The newspaper, just like the Task Force paper mentioned earlier, goes on to mention other examples of atrocities staged by Muslims and blamed on the Serbs as a way of capturing the sympathies of the west and demonizing the Serbians. These examples include the famous August 4 explosion at the cemetery while two orphans were being buried. This image was so powerful that, despite U.N. reports of its actual Muslim perpetrators, Peter Jennings used it again against Serbians in his hour-long look at what was called The Land of the Demons. The same U.N. report put the blame on the killing of the U.S. T.V. producer David Kaplan on the Muslims, but facts notwithstanding images endure. Setting the record straight is possible on paper, but next to impossible in the minds of the public. The televised carnage of those poor people killed while waiting in the bread line is an image that cannot be retracted and once the Serbians have been blamed for it the image lingers of Serbians as monsters, not Muslims. Facts, when they do appear, lack the power to erase or undo the harm created by ten seconds of television. It's "now" that shapes public opinion. Truths revealed later which discredit that "now" lack a counterimage strong enough to undo the harm which has been done.

The mythology and the demonization of the Serbians goes on. In this strange Civil War there seem to be no Serbian casualties, no atrocities committed against them, no vivid T.V. images of their people suffering and grieving over their dead.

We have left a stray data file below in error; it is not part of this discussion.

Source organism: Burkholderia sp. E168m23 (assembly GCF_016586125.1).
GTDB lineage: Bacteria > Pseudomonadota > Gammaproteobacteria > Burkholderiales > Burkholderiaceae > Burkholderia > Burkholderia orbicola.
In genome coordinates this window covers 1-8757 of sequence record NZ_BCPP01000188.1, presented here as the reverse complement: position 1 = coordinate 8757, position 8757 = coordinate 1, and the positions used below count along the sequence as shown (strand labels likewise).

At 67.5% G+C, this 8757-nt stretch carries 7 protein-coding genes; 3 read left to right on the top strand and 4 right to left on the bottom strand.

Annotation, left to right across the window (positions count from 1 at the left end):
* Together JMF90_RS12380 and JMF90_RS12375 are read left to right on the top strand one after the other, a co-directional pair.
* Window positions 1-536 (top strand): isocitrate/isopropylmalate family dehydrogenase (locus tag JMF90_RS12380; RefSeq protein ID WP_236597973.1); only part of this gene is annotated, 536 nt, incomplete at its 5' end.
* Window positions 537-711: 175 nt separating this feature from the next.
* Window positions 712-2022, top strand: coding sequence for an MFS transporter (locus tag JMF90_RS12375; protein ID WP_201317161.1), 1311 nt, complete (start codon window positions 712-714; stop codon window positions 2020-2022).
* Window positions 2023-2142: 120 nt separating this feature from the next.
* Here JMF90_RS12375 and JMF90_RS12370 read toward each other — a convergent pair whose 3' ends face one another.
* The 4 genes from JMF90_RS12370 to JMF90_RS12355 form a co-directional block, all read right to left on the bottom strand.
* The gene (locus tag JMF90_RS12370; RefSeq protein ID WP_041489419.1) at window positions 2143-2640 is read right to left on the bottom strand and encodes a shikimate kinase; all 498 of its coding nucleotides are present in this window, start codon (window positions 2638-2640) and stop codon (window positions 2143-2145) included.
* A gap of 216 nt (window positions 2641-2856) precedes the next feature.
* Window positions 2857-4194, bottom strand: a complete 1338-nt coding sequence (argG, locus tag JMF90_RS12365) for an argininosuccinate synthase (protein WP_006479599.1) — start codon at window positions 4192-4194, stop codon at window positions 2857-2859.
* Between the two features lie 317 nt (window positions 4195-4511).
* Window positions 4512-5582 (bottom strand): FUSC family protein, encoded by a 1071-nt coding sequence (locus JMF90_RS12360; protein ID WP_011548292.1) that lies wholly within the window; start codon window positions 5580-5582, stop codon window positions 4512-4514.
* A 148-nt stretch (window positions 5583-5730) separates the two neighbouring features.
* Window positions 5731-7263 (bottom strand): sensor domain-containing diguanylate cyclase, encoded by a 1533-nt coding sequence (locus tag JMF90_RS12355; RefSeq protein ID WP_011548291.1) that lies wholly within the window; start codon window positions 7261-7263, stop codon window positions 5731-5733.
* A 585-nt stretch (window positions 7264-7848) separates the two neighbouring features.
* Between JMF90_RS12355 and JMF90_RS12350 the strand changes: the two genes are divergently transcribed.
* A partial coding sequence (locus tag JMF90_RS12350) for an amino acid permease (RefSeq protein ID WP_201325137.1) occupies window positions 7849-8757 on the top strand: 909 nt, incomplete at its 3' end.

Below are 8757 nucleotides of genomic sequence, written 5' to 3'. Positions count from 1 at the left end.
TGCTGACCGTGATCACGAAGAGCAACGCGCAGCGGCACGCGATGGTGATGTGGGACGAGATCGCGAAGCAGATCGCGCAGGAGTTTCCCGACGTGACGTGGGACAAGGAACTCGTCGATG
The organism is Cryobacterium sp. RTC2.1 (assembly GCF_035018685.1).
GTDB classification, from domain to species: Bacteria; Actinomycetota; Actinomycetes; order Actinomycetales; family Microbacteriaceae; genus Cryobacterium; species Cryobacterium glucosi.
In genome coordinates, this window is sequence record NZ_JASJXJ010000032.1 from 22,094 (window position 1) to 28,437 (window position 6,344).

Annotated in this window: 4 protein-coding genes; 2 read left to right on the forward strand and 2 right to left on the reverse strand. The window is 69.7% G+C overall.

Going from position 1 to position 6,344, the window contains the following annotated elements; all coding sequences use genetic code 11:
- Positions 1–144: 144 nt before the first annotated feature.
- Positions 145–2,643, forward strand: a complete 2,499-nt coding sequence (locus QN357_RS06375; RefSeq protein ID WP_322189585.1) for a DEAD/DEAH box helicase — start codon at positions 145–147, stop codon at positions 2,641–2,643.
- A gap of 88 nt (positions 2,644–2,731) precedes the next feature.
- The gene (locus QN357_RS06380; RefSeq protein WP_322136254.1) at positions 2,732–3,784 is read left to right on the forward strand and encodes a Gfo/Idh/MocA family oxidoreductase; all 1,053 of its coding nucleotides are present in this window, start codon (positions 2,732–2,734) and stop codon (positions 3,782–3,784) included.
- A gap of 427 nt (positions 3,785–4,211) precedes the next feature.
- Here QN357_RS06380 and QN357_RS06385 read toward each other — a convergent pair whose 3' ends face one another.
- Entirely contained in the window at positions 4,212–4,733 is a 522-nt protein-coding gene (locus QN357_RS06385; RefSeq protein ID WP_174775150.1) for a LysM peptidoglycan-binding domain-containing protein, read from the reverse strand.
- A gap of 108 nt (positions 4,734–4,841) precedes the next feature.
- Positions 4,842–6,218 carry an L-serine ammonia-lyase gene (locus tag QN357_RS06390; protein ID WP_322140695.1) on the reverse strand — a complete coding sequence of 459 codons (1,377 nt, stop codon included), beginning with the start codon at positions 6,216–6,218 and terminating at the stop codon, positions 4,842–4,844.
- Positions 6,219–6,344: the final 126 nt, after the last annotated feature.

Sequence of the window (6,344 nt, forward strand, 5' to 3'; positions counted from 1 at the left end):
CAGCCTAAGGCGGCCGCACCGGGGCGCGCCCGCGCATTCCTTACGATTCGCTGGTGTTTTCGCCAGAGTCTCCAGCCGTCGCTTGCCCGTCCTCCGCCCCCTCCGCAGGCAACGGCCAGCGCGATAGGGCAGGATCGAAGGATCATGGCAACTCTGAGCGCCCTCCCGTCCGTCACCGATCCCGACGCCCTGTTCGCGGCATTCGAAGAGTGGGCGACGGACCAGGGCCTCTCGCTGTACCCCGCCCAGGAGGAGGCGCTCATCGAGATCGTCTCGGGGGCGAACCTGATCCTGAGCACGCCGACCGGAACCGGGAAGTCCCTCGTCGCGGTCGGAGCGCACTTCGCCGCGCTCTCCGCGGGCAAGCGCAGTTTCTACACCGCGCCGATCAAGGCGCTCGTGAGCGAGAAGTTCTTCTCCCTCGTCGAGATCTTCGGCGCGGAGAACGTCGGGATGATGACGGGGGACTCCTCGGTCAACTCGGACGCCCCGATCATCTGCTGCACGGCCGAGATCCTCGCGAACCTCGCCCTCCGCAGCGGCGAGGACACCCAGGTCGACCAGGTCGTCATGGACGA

It's Serbians that rape, and not just rape, but without any evidence to support the claims rape "systematically", rape as a matter of policy. Without any factual evidence to support the accusations, there are stories of Serbian rape camps, without any hard figures to justify their numbers the press keeps on churning out figures of 20,000 and more Muslim women raped by Serbians.

This is not meant to suggest that rapes have not occurred, nor that they will not occur again, but the frivolous and inexcusably inexact manner in which figures are tossed about can only serve to exacerbate this already bloody conflict. There are no reports of Serbian women being raped, no images of their anguish on our T.V. screens and yet the Boston-based organization Physicians for Human Rights states otherwise. In an interview with U.P.I., dated March 13, 1993, the leader of this group, Dr. Shana Swiss says: